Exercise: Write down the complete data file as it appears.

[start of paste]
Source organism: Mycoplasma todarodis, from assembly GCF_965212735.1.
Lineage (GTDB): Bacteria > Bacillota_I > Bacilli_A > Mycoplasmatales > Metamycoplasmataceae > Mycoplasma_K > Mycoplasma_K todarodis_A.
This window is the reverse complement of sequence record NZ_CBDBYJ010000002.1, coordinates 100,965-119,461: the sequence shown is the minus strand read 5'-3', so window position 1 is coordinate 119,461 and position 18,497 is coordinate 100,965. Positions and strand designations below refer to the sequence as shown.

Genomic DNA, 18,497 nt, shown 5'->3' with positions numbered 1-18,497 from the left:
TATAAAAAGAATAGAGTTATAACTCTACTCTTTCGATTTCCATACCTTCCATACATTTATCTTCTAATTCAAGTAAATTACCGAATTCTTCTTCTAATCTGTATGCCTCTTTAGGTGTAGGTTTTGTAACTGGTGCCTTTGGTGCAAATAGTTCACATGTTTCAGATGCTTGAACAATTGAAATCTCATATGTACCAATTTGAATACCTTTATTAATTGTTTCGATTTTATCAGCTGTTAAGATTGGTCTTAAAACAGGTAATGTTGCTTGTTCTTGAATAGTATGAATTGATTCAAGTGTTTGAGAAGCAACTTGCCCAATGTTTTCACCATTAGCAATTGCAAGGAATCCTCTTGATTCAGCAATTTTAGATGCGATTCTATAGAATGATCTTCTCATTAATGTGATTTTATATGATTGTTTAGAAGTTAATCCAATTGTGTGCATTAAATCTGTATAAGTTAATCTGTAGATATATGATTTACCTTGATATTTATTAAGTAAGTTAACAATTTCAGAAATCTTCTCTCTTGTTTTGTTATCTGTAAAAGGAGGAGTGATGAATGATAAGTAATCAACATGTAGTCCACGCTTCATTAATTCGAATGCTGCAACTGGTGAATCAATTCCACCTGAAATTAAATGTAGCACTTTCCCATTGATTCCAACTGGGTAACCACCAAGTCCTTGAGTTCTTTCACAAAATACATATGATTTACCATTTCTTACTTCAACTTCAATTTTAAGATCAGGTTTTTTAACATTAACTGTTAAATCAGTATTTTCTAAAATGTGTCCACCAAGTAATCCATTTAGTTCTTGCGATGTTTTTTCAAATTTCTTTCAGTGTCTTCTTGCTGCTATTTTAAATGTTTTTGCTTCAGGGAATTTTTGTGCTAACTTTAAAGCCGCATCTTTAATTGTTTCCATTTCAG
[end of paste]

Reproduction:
Source organism: Mycoplasma todarodis, from assembly GCF_965212735.1.
Lineage (GTDB): Bacteria > Bacillota_I > Bacilli_A > Mycoplasmatales > Metamycoplasmataceae > Mycoplasma_K > Mycoplasma_K todarodis_A.
This window is the reverse complement of sequence record NZ_CBDBYJ010000002.1, coordinates 100,965-119,461: the sequence shown is the minus strand read 5'-3', so window position 1 is coordinate 119,461 and position 18,497 is coordinate 100,965. Positions and strand designations below refer to the sequence as shown.

Genomic DNA, 18,497 nt, shown 5'->3' with positions numbered 1-18,497 from the left:
TATAAAAAGAATAGAGTTATAACTCTACTCTTTCGATTTCCATACCTTCCATACATTTATCTTCTAATTCAAGTAAATTACCGAATTCTTCTTCTAATCTGTATGCCTCTTTAGGTGTAGGTTTTGTAACTGGTGCCTTTGGTGCAAATAGTTCACATGTTTCAGATGCTTGAACAATTGAAATCTCATATGTACCAATTTGAATACCTTTATTAATTGTTTCGATTTTATCAGCTGTTAAGATTGGTCTTAAAACAGGTAATGTTGCTTGTTCTTGAATAGTATGAATTGATTCAAGTGTTTGAGAAGCAACTTGCCCAATGTTTTCACCATTAGCAATTGCAAGGAATCCTCTTGATTCAGCAATTTTAGATGCGATTCTATAGAATGATCTTCTCATTAATGTGATTTTATATGATTGTTTAGAAGTTAATCCAATTGTGTGCATTAAATCTGTATAAGTTAATCTGTAGATATATGATTTACCTTGATATTTATTAAGTAAGTTAACAATTTCAGAAATCTTCTCTCTTGTTTTGTTATCTGTAAAAGGAGGAGTGATGAATGATAAGTAATCAACATGTAGTCCACGCTTCATTAATTCGAATGCTGCAACTGGTGAATCAATTCCACCTGAAATTAAATGTAGCACTTTCCCATTGATTCCAACTGGGTAACCACCAAGTCCTTGAGTTCTTTCACAAAATACATATGATTTACCATTTCTTACTTCAACTTCAATTTTAAGATCAGGTTTTTTAACATTAACTGTTAAATCAGTATTTTCTAAAATGTGTCCACCAAGTAATCCATTTAGTTCTTGCGATGTTTTTTCAAATTTCTTTCAGTGTCTTCTTGCTGCTATTTTAAATGTTTTTGCTTCAGGGAATTTTTGTGCTAACTTTAAAGCCGCATCTTTAATTGTTTCCATTTCAG